After 13 Year Absence, ‘The X-Files’

david-duchovny-gillian-anderson-the-x-files-2016-01-600x350There is a palpable sense of dread in the performances of David Duchovny and Gillian Anderson as they are reunited, inevitably and seemingly against their will, in a latter day resumption of “The X-Files” (Fox, 10 p.m.).

They were Mulder and Scully for nine seasons, as weird alien things happened all around them, and having tried to spend the last dozen or so years trying to establish their careers elsewhere, they seem to have realized they’d never really get away from their best known characters.

So here they are, supposedly resuming their inquiries 13 years after the old files closed up. What’s changed? The special effects are much better, such that a saucer can skid and crash into the earth. But the casting is a big questionable, as the comedian Joel McHale plays the role of the villain in the tedious first episode.

As during the earlier run of the show, the tone will change as the limited six episodes go by. Some, like tonight’s and the season finale, will deal with the over-arching mythology of the story. Monday’s episode will be a standalone; the one following will be so lighthearted it might be mistaken for comedy.

Some of the details of past shows (especially the movies) have been erased to allow the story to go forward (The Smoking Gunmen are back, for example). But the existence of “The X-Files” after 13 years shows the kind of cul-de-sac broadcasters seem to be in, reviving popular old titles (as they have and will again with “24” and “Prison Break”) in lieu of coming up with new stories.

XFileTCADuchovny and Anderson seemed no more thrilled to be at a panel for the TV Critics Association winter press tour than they seemed in the reboot.

Anderson, who since moved to England and appeared in a number of roles, including the current version of “War and Peace” that will run opposite “The X-Files” on Monday, says she always saw her self in classier roles. “I was a huge fan of Merchant Ivory films, and I always kind of saw myself in something like a ‘Prime Suspect,’” she says. “So when I was cast in ‘The X-Files,’ it wasn’t the fact that it was science fiction, and it was just a little off to the left of where I had seen my career choices to be, and I got swept up into that.”

She returned to what she called “refocusing on what my original idea of what I wanted my career to look like and the kinds of things that I wanted to do,” Anderson said. “And I’m sure that part of that is you play a character for nine years and it’s nice to be able to challenge oneself to do other things.”

But eventually, it was time to return to Scully.

“I think it took me a long time to embrace it after we were done with the series. I think it took a good decade for me to suddenly start thinking of it as the gift that it was and to properly appreciate the opportunity that I had and also the how fortunate I was to play such a great iconic character in a show that was iconic in and of itself, and for such a long time and that it could have been something else — It could have been something that I hated or had bad reviews.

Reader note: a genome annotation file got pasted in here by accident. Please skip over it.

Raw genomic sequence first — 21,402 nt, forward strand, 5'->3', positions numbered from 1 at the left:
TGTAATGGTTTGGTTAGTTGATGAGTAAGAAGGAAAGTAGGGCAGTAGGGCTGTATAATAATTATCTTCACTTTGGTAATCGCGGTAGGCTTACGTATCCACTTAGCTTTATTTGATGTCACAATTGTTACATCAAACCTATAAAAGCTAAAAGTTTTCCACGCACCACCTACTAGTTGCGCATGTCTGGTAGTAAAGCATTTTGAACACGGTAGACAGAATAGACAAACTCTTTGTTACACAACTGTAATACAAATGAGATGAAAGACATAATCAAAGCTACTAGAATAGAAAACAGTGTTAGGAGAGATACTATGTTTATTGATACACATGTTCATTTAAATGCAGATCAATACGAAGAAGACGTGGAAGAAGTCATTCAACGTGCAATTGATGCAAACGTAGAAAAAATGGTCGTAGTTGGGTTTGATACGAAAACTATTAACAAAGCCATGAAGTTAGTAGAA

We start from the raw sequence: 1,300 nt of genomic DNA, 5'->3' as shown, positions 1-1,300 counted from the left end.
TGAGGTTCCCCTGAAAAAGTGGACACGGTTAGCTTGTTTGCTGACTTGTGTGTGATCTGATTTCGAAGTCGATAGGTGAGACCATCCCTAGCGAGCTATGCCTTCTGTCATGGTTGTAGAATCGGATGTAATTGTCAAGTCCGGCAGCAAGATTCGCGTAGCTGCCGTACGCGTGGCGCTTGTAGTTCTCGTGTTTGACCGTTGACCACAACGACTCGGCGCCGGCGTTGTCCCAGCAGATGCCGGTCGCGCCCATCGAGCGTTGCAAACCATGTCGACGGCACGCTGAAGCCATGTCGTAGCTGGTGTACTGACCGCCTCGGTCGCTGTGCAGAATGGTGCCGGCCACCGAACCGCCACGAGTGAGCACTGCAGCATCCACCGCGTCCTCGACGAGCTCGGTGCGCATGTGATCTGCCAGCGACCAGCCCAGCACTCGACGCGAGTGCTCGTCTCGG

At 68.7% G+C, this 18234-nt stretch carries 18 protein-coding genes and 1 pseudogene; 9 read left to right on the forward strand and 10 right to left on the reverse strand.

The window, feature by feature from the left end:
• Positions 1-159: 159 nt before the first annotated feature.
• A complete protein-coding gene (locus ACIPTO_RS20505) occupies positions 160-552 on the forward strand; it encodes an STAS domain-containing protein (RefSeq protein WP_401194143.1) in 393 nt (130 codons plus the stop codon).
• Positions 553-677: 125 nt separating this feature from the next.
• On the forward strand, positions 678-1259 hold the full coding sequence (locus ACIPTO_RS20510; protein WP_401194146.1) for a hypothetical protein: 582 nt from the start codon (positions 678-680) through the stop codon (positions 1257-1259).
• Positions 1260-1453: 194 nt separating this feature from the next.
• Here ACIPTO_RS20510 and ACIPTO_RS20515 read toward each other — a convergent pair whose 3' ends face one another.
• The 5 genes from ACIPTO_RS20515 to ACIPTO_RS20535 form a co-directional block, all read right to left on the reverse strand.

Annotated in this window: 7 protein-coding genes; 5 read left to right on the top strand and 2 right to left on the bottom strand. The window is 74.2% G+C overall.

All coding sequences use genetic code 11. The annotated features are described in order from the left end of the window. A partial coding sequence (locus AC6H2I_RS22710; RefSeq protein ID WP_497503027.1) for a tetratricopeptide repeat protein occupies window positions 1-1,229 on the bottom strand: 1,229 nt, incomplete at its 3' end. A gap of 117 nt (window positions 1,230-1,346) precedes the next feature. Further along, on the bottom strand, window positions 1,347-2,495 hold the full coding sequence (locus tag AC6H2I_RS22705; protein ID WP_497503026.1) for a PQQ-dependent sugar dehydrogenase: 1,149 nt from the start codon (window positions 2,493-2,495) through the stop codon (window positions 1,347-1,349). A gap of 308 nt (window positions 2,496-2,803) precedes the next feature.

“So I was very lucky and I think it suddenly hit me some time later,” she says. She praised show creator Chris Carter for re-establishing the character and the series with the proper tone.

“I would agree with a lot of what Gillian says,” Duchovny says. “It took a while to recognize [the role]  as the gift that it is, and that’s why we’re able to come back now.”

Having been seen so long as Mulder, he says, “acted as a spur to me to go out and actually do more work, to keep expanding myself as an artist or as whatever I am.”

For Carter, bringing back the series about paranoia and conspiracies in an era rife with both (as well as government spying, black ops, you name it) presented a new challenge.

“The ’90s were great,” Carter says. “It was still, for me, a sort of residual paranoia that came out of my young adulthood, out of Watergate and such. But we’re living in a time now when there’s a tremendous amount of distrust of authority, government, even the media. And so this is a really interesting time to be telling ‘X-Files’ stories.

“Conspiracy sites are chockablock with the most outrageous stuff,” he says, “but some of it actually is quite plausible.”

And that’s what helps fuel his writing. “I’ve kind of cherry picked through some of the things that are frightening to me, the prospect of them are frightening. And even if one of them comes true, it will be a bad thing for America and beyond. So this is a really interesting time to be shining lights into the darkness.”

Carter says he purposely mixed up the tone of the show this time. “That was the signature of the show was we would do a mythology episode, and then you could do a monster-of-the-week episode, and then you can do a comedy episode and go right back to a mythology episode, and it worked, and the audience went with you week to week, and the thing we became known for was our range, how the show could come right back to shape to its original concept.”

“In this case, there are only six episodes,” he says, “so we had to do it in a much shorter arc.”


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